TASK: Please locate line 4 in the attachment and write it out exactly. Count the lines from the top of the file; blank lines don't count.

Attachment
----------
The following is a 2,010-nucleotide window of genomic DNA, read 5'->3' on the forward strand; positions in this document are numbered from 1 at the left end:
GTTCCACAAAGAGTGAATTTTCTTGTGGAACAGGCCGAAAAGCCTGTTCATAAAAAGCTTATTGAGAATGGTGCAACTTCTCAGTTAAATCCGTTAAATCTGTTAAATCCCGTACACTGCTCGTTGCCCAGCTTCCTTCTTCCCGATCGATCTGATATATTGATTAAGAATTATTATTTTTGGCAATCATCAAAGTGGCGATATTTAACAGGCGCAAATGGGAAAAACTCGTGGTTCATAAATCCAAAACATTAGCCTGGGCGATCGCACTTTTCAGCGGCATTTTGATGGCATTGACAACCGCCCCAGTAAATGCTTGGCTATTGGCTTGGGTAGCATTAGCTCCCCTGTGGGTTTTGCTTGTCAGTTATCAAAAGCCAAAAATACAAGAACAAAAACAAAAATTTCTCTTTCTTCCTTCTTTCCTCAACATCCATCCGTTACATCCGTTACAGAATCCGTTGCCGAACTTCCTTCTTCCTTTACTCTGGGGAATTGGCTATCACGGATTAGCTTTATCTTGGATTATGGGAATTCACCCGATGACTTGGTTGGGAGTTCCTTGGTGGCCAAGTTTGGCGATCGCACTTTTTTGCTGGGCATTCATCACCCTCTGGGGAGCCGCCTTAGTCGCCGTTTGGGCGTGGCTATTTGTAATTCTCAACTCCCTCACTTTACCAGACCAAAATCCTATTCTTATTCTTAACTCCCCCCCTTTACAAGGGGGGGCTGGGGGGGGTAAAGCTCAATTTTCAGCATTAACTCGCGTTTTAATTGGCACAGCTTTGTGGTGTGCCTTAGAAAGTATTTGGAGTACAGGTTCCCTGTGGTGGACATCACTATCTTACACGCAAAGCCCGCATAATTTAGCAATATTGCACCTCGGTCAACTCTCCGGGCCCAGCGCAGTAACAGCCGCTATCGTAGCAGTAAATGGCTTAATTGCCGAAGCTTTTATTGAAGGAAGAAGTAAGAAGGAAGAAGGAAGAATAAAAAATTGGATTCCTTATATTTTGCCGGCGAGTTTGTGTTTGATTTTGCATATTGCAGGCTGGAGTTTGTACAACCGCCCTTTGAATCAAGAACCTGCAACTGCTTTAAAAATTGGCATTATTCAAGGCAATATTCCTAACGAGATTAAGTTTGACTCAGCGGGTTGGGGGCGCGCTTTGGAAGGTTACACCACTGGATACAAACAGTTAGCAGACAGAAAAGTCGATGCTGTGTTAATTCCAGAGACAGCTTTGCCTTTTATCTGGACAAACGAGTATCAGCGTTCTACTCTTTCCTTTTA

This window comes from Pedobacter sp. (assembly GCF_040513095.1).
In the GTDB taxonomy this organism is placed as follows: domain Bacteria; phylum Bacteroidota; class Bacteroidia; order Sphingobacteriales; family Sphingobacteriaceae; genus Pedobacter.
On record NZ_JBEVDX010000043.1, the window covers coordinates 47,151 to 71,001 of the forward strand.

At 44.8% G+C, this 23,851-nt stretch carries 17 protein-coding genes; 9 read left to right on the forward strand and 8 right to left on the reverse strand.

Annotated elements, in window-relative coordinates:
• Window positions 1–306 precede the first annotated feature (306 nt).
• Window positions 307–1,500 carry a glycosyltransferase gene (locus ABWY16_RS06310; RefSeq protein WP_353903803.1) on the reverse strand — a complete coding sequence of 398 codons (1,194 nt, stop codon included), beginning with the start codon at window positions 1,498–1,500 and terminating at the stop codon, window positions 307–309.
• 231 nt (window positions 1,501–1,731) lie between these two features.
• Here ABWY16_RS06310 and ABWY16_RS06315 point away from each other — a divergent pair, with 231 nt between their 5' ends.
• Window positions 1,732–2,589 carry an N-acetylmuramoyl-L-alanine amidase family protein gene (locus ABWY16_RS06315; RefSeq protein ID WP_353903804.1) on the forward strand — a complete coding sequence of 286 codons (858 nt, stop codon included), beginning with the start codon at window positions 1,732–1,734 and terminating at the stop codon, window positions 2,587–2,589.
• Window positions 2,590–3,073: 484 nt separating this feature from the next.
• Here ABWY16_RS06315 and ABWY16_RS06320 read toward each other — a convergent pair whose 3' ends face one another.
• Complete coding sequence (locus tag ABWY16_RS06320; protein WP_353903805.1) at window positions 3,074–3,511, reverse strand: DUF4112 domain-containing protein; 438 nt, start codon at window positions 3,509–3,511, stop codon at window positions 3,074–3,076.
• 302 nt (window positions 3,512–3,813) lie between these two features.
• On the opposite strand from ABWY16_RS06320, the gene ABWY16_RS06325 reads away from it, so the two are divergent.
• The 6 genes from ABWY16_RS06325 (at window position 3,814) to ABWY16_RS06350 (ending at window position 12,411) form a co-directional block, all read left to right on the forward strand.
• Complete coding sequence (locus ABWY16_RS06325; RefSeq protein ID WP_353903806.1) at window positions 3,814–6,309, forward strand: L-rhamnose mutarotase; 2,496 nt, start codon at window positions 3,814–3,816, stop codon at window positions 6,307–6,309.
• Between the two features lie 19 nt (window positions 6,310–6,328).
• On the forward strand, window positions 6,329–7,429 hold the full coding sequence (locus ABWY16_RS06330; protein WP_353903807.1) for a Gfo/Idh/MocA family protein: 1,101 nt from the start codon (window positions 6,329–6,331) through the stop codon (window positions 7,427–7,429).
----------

In the GTDB taxonomy this organism is placed as follows: domain Bacteria; phylum Bacteroidota; class Bacteroidia; order Sphingobacteriales; family Sphingobacteriaceae; genus Pedobacter.